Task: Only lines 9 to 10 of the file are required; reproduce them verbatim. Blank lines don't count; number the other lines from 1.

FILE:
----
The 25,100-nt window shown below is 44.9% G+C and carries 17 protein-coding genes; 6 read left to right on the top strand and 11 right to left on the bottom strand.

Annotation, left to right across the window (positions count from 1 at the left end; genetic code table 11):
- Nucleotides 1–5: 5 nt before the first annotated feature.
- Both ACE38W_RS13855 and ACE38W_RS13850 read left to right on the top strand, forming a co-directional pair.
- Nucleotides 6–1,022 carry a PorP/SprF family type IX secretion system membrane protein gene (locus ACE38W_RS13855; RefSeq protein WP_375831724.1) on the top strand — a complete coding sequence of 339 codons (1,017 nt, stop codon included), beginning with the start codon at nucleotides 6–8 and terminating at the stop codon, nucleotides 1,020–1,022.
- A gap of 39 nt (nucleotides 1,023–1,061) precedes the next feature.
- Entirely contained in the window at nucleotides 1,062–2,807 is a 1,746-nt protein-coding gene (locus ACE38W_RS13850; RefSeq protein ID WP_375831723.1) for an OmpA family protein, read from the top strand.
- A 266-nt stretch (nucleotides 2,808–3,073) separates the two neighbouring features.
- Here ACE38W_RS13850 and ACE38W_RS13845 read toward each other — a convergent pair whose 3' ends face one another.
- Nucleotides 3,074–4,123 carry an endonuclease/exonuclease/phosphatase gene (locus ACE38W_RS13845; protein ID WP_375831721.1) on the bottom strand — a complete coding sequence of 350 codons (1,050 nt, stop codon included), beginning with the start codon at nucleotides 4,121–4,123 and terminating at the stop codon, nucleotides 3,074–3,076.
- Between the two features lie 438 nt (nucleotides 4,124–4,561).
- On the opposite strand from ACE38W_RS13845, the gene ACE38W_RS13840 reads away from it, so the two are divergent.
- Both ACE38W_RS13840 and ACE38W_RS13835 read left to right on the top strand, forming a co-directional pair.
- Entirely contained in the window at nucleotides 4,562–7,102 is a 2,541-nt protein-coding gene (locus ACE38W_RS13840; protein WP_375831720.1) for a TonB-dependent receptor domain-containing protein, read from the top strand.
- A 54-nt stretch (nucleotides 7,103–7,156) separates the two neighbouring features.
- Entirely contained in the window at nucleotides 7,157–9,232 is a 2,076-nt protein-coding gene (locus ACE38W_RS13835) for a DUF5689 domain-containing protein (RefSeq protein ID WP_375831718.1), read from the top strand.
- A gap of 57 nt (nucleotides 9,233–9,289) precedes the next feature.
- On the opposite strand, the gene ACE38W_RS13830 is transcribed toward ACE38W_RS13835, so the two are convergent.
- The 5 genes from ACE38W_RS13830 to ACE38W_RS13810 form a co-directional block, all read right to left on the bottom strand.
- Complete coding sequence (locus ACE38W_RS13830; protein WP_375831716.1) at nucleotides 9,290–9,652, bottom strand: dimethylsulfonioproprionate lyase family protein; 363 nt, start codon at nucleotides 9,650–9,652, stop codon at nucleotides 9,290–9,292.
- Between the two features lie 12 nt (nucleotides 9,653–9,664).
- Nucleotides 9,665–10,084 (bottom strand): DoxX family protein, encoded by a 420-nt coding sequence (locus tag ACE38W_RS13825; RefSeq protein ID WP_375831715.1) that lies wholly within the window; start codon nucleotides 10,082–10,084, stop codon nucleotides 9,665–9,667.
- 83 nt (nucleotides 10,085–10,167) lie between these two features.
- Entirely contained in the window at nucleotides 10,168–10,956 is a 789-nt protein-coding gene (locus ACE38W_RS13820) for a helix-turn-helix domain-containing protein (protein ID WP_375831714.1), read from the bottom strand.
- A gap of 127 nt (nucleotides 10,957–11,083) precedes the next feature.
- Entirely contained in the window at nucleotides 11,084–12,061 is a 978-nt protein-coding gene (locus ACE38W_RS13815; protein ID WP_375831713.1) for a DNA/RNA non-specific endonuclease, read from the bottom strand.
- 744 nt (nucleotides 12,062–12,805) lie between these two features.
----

- Here ACE38W_RS13850 and ACE38W_RS13845 read toward each other — a convergent pair whose 3' ends face one another.
- Nucleotides 3,074–4,123 carry an endonuclease/exonuclease/phosphatase gene (locus ACE38W_RS13845; protein ID WP_375831721.1) on the bottom strand — a complete coding sequence of 350 codons (1,050 nt, stop codon included), beginning with the start codon at nucleotides 4,121–4,123 and terminating at the stop codon, nucleotides 3,074–3,076.